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Suicide Prevention – Australia and R U OK Day

Australia has had a National Suicide Prevention Strategy since 2017. In 2018, 3128 people lost their lives to suicide and another 65,000 attempted to end their lives, making it a serious health concern, especially as the rate has continued to increase. It remains the leading cause of death among young Australians between 12 – 25 and several other groups are also over -represented such as men of working age, Aboriginal and Torres Strait Islander People and members of the LGBTI community. The latest plan for the the next five years (2020 -2025) aims high.  It hopes that “With the right systems in place and support easily accessible, no Australian in suicidal distress should see suicide as their only option.” 

As with other national strategies around the world, there are proposals for programs and interventions to increase resilience, to increase awareness and well -being, to reduce stigma and bullying, to promote social cohesion and specific programs for at risk groups. It also promises to evaluate such programs and to promulgate those which work well. Some programs are especially relevant to Australia. These include those which seek to address rural adversity, homelessness and financial stress and the training of so -called ‘gatekeepers’ such as community leaders, coaches, Elders and teachers,who may be among the first to notice when people are in emotional distress.

Another rather unique and important aspect is the focus on workplace initiatives. This is because three quarters of those who die by their own hand in Australia are middle aged men (median age 44.5).  The purpose of R U OK Day (Are You OK? Day) is to check in on colleagues and friends to see how they are doing. However, some people would find it very intrusive to be quizzed about their mental health, especially at work and I can't help wondering what happens to those people who receive some support at work but then lose their jobs?  One of the biggest barriers we have is the 'blokey' culture which values a high degree of independence and stoicism and makes it difficult to admit to not being able to cope.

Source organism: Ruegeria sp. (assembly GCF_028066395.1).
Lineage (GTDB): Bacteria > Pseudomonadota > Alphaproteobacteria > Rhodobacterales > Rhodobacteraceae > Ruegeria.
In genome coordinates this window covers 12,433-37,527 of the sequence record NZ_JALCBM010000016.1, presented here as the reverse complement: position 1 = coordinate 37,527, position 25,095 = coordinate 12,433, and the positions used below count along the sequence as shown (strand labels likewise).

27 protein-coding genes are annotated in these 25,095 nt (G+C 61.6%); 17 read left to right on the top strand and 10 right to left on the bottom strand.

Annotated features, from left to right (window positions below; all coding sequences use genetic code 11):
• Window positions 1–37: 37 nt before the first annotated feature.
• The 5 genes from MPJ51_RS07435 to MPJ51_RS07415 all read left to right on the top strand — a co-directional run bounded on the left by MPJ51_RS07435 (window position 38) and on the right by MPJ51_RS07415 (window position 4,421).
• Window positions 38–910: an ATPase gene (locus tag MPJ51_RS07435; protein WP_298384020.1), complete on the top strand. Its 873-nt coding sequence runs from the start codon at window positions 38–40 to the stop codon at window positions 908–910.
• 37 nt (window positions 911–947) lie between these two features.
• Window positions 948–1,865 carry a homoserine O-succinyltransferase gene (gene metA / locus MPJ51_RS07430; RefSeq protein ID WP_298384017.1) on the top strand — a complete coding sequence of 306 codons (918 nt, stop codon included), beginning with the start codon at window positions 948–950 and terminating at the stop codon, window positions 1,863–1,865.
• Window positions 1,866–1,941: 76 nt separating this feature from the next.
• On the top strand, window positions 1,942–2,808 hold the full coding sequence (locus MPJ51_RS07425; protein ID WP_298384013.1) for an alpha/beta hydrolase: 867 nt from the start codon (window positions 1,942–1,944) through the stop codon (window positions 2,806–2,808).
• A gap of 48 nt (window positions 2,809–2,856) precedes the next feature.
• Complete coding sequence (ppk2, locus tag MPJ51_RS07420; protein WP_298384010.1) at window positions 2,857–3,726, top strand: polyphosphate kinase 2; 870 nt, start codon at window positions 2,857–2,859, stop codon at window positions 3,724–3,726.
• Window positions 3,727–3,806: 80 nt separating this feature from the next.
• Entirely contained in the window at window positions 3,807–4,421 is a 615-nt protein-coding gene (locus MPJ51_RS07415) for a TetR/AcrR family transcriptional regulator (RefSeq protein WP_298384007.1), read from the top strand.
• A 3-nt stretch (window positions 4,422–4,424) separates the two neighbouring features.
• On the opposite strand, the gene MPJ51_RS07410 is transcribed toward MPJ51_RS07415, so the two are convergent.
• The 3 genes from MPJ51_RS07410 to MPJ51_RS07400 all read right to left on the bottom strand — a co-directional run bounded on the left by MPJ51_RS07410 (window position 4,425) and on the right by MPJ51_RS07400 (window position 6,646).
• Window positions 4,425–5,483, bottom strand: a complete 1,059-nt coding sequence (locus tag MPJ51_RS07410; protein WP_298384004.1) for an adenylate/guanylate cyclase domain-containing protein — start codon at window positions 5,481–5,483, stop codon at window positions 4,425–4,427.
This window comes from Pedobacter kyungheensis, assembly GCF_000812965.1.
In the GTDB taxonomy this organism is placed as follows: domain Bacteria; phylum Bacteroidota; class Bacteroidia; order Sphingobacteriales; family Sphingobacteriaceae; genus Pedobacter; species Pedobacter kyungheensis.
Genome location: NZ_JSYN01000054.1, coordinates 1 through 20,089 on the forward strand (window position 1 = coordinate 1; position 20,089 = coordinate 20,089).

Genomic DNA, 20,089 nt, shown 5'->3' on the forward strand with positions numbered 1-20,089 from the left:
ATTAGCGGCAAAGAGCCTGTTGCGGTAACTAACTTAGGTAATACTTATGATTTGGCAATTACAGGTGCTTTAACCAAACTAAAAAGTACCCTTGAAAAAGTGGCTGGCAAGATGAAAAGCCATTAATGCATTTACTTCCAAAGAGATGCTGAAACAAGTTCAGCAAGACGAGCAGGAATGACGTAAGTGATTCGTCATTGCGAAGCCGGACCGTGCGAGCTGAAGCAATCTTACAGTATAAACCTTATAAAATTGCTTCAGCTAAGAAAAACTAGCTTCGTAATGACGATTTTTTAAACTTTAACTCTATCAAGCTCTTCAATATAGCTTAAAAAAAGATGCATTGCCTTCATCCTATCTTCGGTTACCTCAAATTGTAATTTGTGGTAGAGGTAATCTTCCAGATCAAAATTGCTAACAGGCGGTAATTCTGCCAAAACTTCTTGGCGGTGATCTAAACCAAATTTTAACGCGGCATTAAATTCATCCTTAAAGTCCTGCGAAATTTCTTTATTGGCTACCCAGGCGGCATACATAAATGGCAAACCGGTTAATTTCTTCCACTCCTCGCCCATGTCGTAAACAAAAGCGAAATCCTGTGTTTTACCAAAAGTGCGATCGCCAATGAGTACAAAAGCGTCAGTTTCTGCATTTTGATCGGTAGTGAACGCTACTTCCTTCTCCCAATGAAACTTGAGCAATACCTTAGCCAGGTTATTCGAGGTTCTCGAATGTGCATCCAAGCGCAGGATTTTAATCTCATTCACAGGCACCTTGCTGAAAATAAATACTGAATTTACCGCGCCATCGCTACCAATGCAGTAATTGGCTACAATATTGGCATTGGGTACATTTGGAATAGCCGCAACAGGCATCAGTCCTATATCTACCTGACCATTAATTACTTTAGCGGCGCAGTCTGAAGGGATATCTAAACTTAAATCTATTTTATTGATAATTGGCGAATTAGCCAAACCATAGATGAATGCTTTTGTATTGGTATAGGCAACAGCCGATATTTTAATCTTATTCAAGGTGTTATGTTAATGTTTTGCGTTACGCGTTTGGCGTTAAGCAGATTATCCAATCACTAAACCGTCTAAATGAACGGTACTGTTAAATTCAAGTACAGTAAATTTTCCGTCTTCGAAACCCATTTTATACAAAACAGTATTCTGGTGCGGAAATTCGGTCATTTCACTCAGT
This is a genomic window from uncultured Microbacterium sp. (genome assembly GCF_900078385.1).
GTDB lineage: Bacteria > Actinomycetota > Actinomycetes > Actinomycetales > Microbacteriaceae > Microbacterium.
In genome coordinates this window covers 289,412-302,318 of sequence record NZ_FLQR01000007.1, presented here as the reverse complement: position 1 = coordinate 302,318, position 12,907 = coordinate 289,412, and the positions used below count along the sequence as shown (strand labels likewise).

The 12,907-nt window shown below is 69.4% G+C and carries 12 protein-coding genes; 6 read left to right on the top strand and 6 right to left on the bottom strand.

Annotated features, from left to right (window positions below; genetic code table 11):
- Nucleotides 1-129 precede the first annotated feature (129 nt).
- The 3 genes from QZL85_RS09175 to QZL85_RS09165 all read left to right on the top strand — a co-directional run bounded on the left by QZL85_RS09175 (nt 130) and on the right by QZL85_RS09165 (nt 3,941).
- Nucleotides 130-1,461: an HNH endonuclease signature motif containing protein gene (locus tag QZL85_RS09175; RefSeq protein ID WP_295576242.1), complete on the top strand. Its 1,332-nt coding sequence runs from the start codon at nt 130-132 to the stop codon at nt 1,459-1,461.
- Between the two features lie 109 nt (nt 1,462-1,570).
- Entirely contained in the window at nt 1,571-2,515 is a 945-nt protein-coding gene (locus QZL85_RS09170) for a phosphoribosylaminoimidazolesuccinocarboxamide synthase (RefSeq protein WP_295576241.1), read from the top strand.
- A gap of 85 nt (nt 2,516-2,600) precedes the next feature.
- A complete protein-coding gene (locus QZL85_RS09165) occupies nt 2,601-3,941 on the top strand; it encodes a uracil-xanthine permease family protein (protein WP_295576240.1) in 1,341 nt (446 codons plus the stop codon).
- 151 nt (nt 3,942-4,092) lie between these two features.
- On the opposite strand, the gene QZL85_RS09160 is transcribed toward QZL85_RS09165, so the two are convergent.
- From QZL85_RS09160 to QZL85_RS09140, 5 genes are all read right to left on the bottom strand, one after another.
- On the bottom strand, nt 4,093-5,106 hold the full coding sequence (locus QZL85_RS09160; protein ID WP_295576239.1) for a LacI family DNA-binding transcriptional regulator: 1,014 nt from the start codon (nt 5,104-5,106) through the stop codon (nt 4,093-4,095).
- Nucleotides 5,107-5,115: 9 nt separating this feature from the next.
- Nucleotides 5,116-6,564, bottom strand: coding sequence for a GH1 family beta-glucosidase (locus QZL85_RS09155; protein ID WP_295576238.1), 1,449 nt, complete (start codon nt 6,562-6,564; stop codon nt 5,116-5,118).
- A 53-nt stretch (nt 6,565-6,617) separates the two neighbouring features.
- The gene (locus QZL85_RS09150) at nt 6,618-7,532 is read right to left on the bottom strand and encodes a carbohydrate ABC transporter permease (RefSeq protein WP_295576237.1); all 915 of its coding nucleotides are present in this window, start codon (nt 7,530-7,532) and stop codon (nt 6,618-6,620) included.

As far as employers are concerned, workplace efforts to improve mental health can also help to reduce absenteeism as well as increasing productivity and engagement. By way of example, Worksafe NSW has funded free programs via The Black Dog Institute to train managers in frontline industries such as transport, postal services and warehousing.

Here’s an example of how to help a workmate

Most of these are excellent and well intentioned ideas, however there are limitations.

1.       While funding for mental health and suicide prevention has increased in recent years, many people still fall through the cracks. As it is, of the 37,341 calls received by Australia’s specialised suicide helpline, The Suicide Call Back Service in 2017 – 2018, 13,259 could not be answered. Men particularly seem to appreciate both the anonymity of helplines and the after hours availability of such services. Rural areas where isolation contributes to feelings of helplessness unfortunately have even fewer support services. While digital services hold promise in future, their success depends on intended recipients having both good internet access and sufficient computer skills to be able to access them.